5. Phyllis Dixon says:

    Love this story! One of my Saturday morning chores as a kid was to clean the pink Cinderella tub + pink sink & toilet in our mid Century modest small ranch house.
    Fast forward to 2000, when we bought a 1955 brick ranch with blue bathtub and tile. We had to replace the toilet before I knew about this website. I love learning the history of our home’s features, appliances, original stainless steel stove hood, kitchen knotty pine paneling & cabinets. If we remodel, I will be checking here for advice.

  6. Shambie says:

    Those floor tiles! Exactly the same as in my bathroom growing up! How I wish they were still available…

  7. Lynn says:

    We had to replace our original 1960 toilet with a low-flow but you have to flush multiple times in some cases – I am not sure it is saving any water. Love the mosaic floor – I have one in a similar pattern but it is coming up (tile by tile) because when we replaced the tile they had to pull part up to put in new flooring (toilet had leaked). I would love to find something similar not just for the look but because it’s not slippery. My husband is disabled and can easily slip and many of the newer tile floors are so slippery.

  8. Pam Kueber says:

    This is what I have in my bathrooms — with and without the black dots!

    I have lots of stories — am always researching — where to find mosaic floor tiles. See these stories as well:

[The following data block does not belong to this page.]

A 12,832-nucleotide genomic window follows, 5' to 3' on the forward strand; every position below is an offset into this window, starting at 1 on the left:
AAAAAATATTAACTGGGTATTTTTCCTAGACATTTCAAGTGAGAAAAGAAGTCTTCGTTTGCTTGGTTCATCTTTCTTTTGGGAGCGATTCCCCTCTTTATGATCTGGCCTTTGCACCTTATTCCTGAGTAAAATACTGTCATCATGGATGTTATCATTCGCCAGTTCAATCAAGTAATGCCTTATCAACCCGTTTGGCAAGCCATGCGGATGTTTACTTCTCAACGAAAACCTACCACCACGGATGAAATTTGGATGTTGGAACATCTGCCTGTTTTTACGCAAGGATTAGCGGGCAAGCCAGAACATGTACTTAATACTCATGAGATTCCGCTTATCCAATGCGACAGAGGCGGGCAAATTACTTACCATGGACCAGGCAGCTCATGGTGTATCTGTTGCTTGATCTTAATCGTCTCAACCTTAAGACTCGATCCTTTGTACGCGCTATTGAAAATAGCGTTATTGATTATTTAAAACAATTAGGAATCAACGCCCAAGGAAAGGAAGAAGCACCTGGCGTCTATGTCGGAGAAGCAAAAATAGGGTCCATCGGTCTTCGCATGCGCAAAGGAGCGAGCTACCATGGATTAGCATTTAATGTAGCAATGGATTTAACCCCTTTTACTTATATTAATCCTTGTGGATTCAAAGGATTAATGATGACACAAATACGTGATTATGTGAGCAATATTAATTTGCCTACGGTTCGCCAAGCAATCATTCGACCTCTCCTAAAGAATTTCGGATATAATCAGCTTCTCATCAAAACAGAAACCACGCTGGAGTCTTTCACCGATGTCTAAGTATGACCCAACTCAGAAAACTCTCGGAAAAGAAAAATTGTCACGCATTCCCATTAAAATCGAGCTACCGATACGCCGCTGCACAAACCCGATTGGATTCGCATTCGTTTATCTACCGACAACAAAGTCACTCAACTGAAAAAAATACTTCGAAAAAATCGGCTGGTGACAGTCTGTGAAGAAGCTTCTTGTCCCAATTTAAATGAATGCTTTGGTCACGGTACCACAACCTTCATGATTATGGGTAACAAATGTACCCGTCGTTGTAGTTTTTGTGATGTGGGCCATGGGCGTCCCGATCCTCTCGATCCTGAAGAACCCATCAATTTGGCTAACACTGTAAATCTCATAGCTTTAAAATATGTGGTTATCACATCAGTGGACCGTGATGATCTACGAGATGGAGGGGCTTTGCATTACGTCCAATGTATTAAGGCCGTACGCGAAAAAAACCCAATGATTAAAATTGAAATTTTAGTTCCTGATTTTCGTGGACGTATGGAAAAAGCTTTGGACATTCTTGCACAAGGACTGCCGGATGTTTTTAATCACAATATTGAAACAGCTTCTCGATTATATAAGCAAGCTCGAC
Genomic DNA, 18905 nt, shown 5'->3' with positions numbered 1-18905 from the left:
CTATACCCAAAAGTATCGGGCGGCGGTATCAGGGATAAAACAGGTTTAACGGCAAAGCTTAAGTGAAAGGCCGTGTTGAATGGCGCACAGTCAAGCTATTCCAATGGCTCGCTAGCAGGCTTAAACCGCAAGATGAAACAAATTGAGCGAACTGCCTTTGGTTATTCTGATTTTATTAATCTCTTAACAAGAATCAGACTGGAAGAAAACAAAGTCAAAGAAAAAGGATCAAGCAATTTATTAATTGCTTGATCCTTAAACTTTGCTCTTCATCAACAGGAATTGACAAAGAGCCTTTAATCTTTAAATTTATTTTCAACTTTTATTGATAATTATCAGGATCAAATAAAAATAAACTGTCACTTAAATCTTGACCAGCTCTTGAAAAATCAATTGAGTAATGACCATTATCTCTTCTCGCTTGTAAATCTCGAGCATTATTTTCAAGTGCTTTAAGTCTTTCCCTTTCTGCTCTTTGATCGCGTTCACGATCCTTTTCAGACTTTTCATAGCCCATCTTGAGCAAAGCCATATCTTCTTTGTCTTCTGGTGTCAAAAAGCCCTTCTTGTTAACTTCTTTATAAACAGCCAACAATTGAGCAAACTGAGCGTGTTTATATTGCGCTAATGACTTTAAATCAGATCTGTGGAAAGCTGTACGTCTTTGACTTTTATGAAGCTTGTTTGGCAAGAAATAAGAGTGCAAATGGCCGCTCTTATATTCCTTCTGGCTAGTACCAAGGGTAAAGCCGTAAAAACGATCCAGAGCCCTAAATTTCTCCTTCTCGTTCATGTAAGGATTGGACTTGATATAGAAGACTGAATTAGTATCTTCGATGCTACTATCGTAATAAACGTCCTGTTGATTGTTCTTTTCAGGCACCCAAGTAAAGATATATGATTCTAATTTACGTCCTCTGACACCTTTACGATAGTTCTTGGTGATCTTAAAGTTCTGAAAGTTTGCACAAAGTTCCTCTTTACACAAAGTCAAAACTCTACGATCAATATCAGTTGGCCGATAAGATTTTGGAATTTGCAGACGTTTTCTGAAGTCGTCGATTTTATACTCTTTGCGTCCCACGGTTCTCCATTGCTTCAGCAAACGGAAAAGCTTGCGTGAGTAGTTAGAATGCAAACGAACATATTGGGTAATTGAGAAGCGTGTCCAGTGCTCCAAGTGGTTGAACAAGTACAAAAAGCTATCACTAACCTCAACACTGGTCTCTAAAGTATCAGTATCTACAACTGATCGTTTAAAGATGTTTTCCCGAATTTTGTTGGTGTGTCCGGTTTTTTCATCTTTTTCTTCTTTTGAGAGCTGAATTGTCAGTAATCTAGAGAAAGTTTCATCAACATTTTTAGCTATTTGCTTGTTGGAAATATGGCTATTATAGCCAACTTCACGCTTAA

https://retrorenovation.com/2015/02/25/15-mosaic-floor-tile-retro-vintage/
    https://retrorenovation.com/2018/02/02/random-block-mosaic-floor-tile-good-midcentury-modern-house/

    And my entire category of research here:

    https://retrorenovation.com/category/bathroom-categories/tile/

  9. Linda says:

    I have a pink bathroom with maroon trim. My toilet has, unfortunately, been replaced many times. The tilework goes all the way up to the flange. It also goes behind the cabinets. We needed to replace tile in the maroon bathroom but were able to find a match from the original company at a tile store. As for the fixtures and the pink toilet, try a reuse place. Buffalo Reuse has mid-century toilets and sinks in a variety of colors. My cousin found an exact match for her pink bathroom. Good luck!

  10. Amanda says:

    If there’s anyway to contact Carolyn again, I’d love to know the dimensions/template of her Cindy shower curtain. My prewar building in NYC has the original Cindy tub from 1939 (it’s even built into the original floorplans from the building’s marketing materials), and I was not allowed to remove it when I renovated my bathroom last year. The shower curtains always drive me crazy because of the height/angle of using two 72-inch long curtains.